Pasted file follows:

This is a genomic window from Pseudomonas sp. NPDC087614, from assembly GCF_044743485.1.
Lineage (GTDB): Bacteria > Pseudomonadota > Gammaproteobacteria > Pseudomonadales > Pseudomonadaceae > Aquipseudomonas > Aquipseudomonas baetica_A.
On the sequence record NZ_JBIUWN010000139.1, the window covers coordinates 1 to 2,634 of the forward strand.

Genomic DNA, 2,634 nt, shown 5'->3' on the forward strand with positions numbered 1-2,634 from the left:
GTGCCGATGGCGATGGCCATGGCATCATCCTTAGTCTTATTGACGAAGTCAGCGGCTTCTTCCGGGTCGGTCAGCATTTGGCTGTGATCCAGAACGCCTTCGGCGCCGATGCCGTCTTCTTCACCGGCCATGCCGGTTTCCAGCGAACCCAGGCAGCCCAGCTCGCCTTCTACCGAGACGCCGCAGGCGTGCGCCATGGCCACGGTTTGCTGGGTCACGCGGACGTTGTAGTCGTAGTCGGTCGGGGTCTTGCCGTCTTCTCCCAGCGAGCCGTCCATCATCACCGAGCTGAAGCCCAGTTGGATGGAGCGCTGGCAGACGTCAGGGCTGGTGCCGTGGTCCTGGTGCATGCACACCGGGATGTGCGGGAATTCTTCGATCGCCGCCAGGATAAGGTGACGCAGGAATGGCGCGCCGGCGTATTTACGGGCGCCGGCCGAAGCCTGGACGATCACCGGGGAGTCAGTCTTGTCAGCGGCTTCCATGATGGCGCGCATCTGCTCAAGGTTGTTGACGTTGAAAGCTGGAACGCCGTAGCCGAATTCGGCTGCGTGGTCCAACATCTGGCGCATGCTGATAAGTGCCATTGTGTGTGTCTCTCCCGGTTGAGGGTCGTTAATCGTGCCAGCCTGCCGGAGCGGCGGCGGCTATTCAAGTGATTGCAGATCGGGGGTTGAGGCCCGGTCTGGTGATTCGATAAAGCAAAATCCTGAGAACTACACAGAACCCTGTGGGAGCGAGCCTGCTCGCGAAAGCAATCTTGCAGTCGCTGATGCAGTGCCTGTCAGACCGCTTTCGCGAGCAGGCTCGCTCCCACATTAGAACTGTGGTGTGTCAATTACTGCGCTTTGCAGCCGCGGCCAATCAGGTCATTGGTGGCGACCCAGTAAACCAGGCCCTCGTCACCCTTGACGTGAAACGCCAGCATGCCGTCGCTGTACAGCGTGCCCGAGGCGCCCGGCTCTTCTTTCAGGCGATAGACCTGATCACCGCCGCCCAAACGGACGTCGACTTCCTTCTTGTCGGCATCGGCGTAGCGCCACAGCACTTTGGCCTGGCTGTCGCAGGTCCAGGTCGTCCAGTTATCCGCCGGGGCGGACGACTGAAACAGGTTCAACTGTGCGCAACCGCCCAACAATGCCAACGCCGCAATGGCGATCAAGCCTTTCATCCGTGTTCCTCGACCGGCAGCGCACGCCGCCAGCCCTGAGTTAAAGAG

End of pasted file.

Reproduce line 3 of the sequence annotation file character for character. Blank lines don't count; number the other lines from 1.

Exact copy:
On the sequence record NZ_JBIUWN010000139.1, the window covers coordinates 1 to 2,634 of the forward strand.